Practical car for new advisor
I just accepted a position with a wirehouse and will be turning in my company car at my old employer, so I'll need to buy a personal car. I want to buy a two-seater sports car, but am concerned about the utility of such a car in the event of taking clients/prospects to lunch or other such activities. I think a four door sedan might be more appropriate. I will be doing some retirement plan business and don't know if I might be taking more than just the biz owner out to lunch (i.e. other high-ranking employees, HR staff, etc.) from time to time, hence the possible need for a sedan.
I did a search for cars in previous threads, but I only found discussions on what clients might think about my choice of car. I don't care what clients/prospects think of my car choice, but seek input on the practicality of a two-seater vs. a sedan for someone new doing a lot of prospecting and possible entertaining.
Your thoughts are greatly appreciated.
You're better to buy a beater and then get what you want year three. This is a tough job the first couple of years - keep your baseline exps. low and you'll be better for it.
I honestly don't drive people around often but it happens from time to time. Old people don't like getting into small cars.
Buy a nicer used car. Nobody will know that you bought it used, and you can afford something a little nicer.
You could probably pick up a nice BMW or Mercedes for $20K on a used car lot. I just pulled up Autotrader.com and found a 2006 325i sedan with 50k miles in my area for $18,500. Not a bad deal. Your clients/prospects will see a nice car, but if they question you on it you can tell them you paid less for that one than you could have for a new Ford Focus. Then ask them which one they would prefer to ride to lunch in.
Perception is reality. You should care what your clients/prospects think because their thinking guides their pocketbook.
Show up in a Miata, and unless you're female you're gonna send the message that you are wimp. That, even though the Miata is one fine sports car. Show up in a Porsche and you're going to send the message that you are spoiled rich brat who's daddy bought him/her the car. At least that's what i think when i see twenty somethings tooling in a Porsche. And of course if it's a hot young chick driving the car, well guys ,we all think the same thing, right? Sorry! That car won't go over big with your peers as well. And, the no Porsche edict presents a problem for sportscar owner wannabes. That is, past Porsche, there are no sports cars worth owning. So you might as well buy a beater KIA and get on with it!
Seriously, you should care what your clients think. A sports car sends the wrong message. It is impractical as well. You may have to carry seminar materials, or ferry clients to lunch. You never know? Your first three years or four years are going to be low income, most likely. Any practical 4 door car will do. The less expensive the better. The better on gas the better. The cheaper to repair the better. My personal favorite, the dowdy Mercury Grand Marquis. Cheap to buy used because nobody wants them, and comes with you can't kill'em with a stick reliability. Just good cars. And the fact that you just thought to yourself "Grand Marquis! You've got to be effin kidding!" is your first lesson in finding value in the markets.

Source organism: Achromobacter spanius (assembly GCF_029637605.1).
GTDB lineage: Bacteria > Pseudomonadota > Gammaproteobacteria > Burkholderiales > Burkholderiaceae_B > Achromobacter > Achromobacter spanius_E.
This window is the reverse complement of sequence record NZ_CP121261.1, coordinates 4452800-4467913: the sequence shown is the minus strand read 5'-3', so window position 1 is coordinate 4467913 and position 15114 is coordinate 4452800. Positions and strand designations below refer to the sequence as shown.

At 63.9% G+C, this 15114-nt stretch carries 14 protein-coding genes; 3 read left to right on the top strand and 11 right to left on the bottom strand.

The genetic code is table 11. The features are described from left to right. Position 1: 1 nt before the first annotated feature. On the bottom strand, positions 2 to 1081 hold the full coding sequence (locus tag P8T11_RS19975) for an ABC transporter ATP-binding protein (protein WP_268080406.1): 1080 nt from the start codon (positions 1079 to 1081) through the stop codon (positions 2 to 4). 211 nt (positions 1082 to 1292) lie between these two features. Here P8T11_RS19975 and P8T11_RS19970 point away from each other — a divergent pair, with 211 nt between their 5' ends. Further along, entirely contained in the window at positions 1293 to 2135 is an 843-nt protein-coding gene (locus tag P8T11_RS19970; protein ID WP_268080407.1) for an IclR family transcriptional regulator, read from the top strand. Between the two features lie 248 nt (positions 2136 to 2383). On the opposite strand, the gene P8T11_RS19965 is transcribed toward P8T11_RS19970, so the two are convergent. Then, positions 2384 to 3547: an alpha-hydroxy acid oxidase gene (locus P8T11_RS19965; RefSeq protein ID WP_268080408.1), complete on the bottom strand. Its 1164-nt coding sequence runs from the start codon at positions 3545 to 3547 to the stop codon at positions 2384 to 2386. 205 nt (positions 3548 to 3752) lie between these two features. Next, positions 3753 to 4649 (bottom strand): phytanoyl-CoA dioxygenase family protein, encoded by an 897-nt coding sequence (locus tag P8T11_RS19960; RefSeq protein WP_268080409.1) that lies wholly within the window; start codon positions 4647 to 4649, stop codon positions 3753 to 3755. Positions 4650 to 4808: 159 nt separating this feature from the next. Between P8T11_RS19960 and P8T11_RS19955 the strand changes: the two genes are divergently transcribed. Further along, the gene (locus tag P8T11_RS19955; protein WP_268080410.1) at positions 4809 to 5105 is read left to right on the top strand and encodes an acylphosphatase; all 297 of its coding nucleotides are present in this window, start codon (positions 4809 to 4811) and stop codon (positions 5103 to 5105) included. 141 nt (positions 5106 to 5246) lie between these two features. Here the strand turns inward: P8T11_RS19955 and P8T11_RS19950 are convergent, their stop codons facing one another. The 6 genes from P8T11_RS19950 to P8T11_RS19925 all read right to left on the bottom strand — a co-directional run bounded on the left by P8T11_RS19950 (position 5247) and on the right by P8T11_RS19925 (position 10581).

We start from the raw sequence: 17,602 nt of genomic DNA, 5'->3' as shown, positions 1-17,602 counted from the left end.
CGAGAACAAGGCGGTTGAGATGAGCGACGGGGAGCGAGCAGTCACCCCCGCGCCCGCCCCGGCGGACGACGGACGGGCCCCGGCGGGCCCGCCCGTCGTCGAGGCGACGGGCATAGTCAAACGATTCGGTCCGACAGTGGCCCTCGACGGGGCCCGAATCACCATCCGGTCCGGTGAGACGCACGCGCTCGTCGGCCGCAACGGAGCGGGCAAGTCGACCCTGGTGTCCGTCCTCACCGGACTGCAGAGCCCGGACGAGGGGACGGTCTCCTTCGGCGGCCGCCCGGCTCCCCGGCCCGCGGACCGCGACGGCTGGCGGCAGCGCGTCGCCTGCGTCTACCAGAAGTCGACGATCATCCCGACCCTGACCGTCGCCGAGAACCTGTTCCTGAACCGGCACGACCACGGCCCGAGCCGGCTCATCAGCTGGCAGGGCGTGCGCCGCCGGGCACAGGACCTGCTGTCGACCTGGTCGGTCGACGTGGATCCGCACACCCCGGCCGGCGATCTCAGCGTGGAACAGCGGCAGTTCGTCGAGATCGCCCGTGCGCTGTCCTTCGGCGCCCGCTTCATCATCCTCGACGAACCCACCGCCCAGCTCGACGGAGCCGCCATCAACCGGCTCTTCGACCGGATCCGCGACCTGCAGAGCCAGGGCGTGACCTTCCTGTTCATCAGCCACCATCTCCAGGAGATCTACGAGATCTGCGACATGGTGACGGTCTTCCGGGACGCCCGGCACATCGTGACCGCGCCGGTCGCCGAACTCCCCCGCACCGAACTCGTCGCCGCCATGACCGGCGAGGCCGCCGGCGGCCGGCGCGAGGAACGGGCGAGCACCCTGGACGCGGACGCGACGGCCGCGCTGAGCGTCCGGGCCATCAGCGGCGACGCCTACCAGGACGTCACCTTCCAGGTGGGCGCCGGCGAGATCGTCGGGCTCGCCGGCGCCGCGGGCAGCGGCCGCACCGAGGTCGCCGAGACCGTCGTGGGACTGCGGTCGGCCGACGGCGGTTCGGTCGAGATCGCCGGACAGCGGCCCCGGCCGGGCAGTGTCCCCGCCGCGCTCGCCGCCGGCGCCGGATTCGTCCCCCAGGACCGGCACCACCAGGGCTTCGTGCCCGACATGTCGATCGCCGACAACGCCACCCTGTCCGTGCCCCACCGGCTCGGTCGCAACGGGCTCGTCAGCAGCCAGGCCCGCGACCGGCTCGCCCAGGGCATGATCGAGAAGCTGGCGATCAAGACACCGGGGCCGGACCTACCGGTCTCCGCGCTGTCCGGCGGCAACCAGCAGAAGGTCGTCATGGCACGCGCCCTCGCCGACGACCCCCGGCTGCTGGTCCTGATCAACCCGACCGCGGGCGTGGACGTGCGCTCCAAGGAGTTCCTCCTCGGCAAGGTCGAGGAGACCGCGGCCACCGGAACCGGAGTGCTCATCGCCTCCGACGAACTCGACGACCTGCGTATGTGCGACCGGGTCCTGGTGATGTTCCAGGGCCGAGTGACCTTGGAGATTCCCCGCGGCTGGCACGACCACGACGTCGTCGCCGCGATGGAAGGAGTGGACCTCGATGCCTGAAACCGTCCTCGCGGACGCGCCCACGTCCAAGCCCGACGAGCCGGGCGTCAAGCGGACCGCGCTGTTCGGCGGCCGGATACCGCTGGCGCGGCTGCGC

I started out with a new VW Rabbit. It was new and it was cheap. Only option was AC. It was a radio delete car. After I made a few bucks I put a stereo in the car. I kept that car 4 years. It is also the last car I ever financed. Believe me when i say"On the showroom floor, cash is king!"
Take my word for it, there will plenty of time and money for sports cars later on. Some of us car guys have blown more money on cars than we want to talk about. This biz gives us the ability to do that. Just don't tell our wives!!
I agree, sports cars are really only practical as 3rd or 4th cars (probably 4th behind the pickup as the 3rd car). Honestly, something like a Ford Taurus (newer model), Chevy Malibu (newer version), Honda Accord, or Toyota Camry would be perfect. Practical, nice enough that you are not embarassed of a (no offense BG) Grand Marquis, or look like a schoolgirl in a dinky sports car or econo-box. If it's in decent condition, and you keep it clean, you'll have nothing to worry about.
If you are into the outdoors, there are lots of SUV options. Just don't go hogg-wild, cuz they can get pricey. Skip the Suburbans (too big) or the SUV-wannabees (a wife's car).
How about a '76 lime green Pinto??
Seriously, just drive something that the clients that you want would think is appropriate. I agree with what BG and B24 have said concerning this. I also agree with BG's assessment of the Grand Marquis, but wouldn't really want to have one although I did own a Crown Vic as a second car back in the 90's and it was the smoothest riding car.
You guys are under valuing the Grand Marquis. The new rookie can pick up a 5 year old Grand Marquis. The car will have, literally, only been driven on Sundays by a little old lady now departed. Her kids, with visions of BMWs dancing in their heads from the proceeds from mom's estate, look at the car with distain. They just want it gone. The rookie comes in, pays cash, and drives off. The rookie takes the car to meeting after meeting with the same result. The prospects take one look at the car and say " My grandfather had a car just like that one. You must be a very trustworthy person to drive one. Here's a check for two million dollars." The rookie keeps the car in primary serice for 5 years and then buys himself an M3. The old Merc, still lookin' good, is kept as bad weather car so the Rookie doesn't have to pony up for all weather tires for the BMW. Wouldn't want to get salt on the Bimmer! The Merc turns in another five years of service, helping the rookie raise his second hundred million in assets. The merc is old and now starting to falter. Our now very successful Rookie takes the Grand Marquis down to the local Demo Derby to give it a first class send off. And because the old Mercury is built like a brick shithouse, it wins the derby. The old merc, having lived a full life, is bought by Porsche AG and recycled. The Rookie, now flush with cash, if a little slower on the base path, finds himself in a Porsche showroom. He touches the latest iteration of the 911 and says to the salesman, "this car just feels right. it's like I've known this car for a long time." The rookie drives his old friend into the sunset.